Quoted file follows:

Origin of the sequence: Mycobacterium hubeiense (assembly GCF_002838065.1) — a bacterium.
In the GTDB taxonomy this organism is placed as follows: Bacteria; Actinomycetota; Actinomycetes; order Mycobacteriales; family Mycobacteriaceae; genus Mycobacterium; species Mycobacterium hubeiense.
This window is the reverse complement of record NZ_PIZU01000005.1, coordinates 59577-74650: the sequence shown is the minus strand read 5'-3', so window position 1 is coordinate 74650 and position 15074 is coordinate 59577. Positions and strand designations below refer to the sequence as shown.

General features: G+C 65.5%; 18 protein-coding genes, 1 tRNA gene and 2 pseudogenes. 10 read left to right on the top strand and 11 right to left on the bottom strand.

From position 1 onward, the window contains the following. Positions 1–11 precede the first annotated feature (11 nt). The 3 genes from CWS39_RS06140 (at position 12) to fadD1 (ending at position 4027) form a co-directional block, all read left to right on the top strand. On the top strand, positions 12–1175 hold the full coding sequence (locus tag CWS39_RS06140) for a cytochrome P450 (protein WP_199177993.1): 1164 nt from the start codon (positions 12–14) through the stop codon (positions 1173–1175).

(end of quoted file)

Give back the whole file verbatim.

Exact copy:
Origin of the sequence: Mycobacterium hubeiense (assembly GCF_002838065.1) — a bacterium.
In the GTDB taxonomy this organism is placed as follows: Bacteria; Actinomycetota; Actinomycetes; order Mycobacteriales; family Mycobacteriaceae; genus Mycobacterium; species Mycobacterium hubeiense.
This window is the reverse complement of record NZ_PIZU01000005.1, coordinates 59577-74650: the sequence shown is the minus strand read 5'-3', so window position 1 is coordinate 74650 and position 15074 is coordinate 59577. Positions and strand designations below refer to the sequence as shown.

General features: G+C 65.5%; 18 protein-coding genes, 1 tRNA gene and 2 pseudogenes. 10 read left to right on the top strand and 11 right to left on the bottom strand.

From position 1 onward, the window contains the following. Positions 1–11 precede the first annotated feature (11 nt). The 3 genes from CWS39_RS06140 (at position 12) to fadD1 (ending at position 4027) form a co-directional block, all read left to right on the top strand. On the top strand, positions 12–1175 hold the full coding sequence (locus tag CWS39_RS06140) for a cytochrome P450 (protein WP_199177993.1): 1164 nt from the start codon (positions 12–14) through the stop codon (positions 1173–1175).